Japanese chefs hone skills in cradle of French cuisine


Snow blankets a vineyard deep in France’s Beaujolais region, where a select group of future top chefs from Japan are busy learning the secrets of French cuisine in the kitchens of an elegant chateau.

Shouts of “Oui, chef!” punctuate the morning as the Tsuji school’s lead teacher Aime Nallet instructs his students in the fine points of smoking Charolais steaks with vine shoots or stewing cluster tomatoes to garnish red mullet pies.

Their challenge goes beyond learning the techniques to training their palates, Nallet says.

“Salt is an unknown for them. At home, it’s soy sauce.”

On the other hand, they are innately meticulous, and the importance of presentation is an imperative straight from Japanese culture, says the school’s director, Pierre Beal.

Patrick Henriroux, a chef whose La Pyramide restaurant in southeastern Vienne has two Michelin stars, likened the students to disciples, with a “desire to learn by following the way of the master”.

Bent over the bright red coals of a meat smoker, student chef Soul Sato jumps at every order from Nallet. He says his father gave him the taste for French cuisine, adding that he wants to work in France one day. “But first I want to go home to Japan and look for work. I don’t want to come back here until I’ve had some practice.”

The school is the brainchild of Japanese food writer Shizuo Tsuji, an aficionado of French cuisine who opened a hotel school in 1960 in Osaka which is today one of the most famous in Japan.

A good friend of French culinary giant Paul Bocuse, he decided to set up business in France in 1979.

Through the years, the Tsuji school in Liergues in east-central France just north of Lyon has become a mainstay of French gastronomy, with a long waiting list made up not of mere wannabes but of already accomplished chefs mostly from Japan but also from South Korea.

The top-flight, high-speed training — the courses last five months — comes at a price: between 20,000 and 25,000 euros ($22,000 -28,000), depending on the euro-yen exchange rate, in lodgings that are fit for the wealthiest noble family.

And thanks to the location, the student chefs have access to the finest products of the Lyon region, arguably the cradle of French gastronomy.

Staying in France guarantees that they will be able to work with the best authentic ingredients at reasonable prices — while in Japan they are sky high. The downside is that they have to compete with the high priests of French cuisine on their own territory.

– ‘Always in the kitchen’ –

After kitchen practice in the morning, the afternoon is given over to demonstrations by star chefs, and on this day Henriroux is showing the students how he makes scallops with gingerbread souffle.

Compared with other high-end cooking schools with Japanese students such as the Ferrandi School of Culinary Arts in Paris and the Institut Paul Bocuse in Lyon, the Tsuji school is the most hands-on, Nallet says.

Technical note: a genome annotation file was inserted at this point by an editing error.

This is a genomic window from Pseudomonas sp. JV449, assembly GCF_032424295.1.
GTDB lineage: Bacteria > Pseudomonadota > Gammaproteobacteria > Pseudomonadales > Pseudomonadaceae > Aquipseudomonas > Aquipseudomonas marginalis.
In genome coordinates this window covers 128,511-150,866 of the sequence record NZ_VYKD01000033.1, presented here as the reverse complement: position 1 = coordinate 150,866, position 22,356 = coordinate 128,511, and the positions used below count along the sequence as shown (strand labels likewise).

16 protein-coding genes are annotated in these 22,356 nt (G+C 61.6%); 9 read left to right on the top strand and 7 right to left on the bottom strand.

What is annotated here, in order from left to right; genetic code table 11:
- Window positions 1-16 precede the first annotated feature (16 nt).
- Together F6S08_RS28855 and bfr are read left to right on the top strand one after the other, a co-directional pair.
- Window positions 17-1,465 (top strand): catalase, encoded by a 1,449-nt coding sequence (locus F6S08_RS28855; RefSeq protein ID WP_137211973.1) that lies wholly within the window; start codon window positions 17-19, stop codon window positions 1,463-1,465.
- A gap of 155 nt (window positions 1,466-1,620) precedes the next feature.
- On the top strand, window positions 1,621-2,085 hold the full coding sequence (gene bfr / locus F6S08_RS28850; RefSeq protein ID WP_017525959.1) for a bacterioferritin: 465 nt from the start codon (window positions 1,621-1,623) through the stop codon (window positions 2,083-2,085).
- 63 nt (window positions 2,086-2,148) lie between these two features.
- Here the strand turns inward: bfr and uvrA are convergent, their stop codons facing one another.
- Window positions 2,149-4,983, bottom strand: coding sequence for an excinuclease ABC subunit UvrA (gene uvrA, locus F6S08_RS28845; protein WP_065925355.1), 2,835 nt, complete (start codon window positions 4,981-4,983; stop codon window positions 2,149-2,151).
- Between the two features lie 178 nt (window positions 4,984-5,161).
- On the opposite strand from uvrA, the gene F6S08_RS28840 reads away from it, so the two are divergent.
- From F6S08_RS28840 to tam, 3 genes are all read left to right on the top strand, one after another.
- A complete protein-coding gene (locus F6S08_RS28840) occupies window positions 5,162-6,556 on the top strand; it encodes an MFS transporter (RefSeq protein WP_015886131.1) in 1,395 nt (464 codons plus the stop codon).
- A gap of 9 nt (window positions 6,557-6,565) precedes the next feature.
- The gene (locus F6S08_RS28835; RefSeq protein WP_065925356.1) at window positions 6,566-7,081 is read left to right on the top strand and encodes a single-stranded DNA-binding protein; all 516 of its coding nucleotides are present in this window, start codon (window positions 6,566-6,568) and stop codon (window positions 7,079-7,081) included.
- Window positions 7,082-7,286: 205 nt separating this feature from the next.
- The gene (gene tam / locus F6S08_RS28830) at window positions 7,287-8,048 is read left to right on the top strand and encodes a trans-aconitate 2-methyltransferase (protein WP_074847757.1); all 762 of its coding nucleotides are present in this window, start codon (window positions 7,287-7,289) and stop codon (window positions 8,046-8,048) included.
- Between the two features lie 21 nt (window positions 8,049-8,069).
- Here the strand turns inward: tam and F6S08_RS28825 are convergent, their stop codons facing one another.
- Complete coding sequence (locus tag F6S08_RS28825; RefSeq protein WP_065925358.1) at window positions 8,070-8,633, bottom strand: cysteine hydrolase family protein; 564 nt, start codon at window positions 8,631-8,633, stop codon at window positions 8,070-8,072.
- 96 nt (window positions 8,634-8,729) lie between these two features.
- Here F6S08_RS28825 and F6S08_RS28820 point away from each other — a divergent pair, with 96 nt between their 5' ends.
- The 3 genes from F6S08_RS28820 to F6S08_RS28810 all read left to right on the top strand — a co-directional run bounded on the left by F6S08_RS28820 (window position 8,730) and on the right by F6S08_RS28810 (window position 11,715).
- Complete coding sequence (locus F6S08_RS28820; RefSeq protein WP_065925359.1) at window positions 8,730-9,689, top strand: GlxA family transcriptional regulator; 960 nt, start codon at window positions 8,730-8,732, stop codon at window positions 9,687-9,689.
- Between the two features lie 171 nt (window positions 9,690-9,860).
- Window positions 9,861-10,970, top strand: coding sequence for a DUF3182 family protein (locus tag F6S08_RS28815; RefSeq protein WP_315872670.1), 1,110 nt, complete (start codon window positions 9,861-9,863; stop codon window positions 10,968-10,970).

“At the Ferrandi School they have lots of kitchen training, but also a lot of theory. At the Bocuse school they train managers for the most part. Here, it is only practical work, they are always in the kitchen.”

Many Japanese products of the Tsuji school go on to enjoy meteoric careers, even in France, where French cuisine revisited by Japanese chefs is more and more sought after.

Graduates with Michelin stars include Yusuke Takada and Hajime Yoneda in Osaka, Japan, Takeo Yamazaki at the Robuchon Yoshi restaurant of Monaco’s Metropole hotel, and Raphael-Fumio Kudaka at La Table Breizh Cafe in the Brittany town of Cancale.

Kyoko Fujiyama, pastry chef at the Ourson Qui Boit in Lyon — which has no stars but a “Bib Gourmand”, awarded to Michelin-worthy restaurants offering three-course meals for no more than 32 euros (36 in Paris) — excites the most demanding tastebuds in the French culinary capital.

“Our speciality is cakes with ingredients that are unheard of in baking here, like green tea, sesame and miso,” she said. Her creations such as red bean pie, almond cream with black sesame, crumble with soy powder and vanilla-miso cake are such a hit that the restaurant has opened a little adjoining pastry shop.

Other Tsuji graduates go on to join the most celebrated kitchens such as that of Thierry Marx, at the two-starred Sur Mesure in Paris, where Tsuji graduate Atsuko Koizumi is sous-chef.

If imitation is the sincerest form of flattery, Joel Robuchon is set to pay the Tsuji school the ultimate compliment.

Robuchon, who operates a dozen restaurants around the world boasting a total of 25 Michelin stars among them and was dubbed “chef of the century” by French restaurant guide Gault Millau in 1989, will soon open an international cuisine school in France’s central-western Vienne region — financed by Chinese investors.

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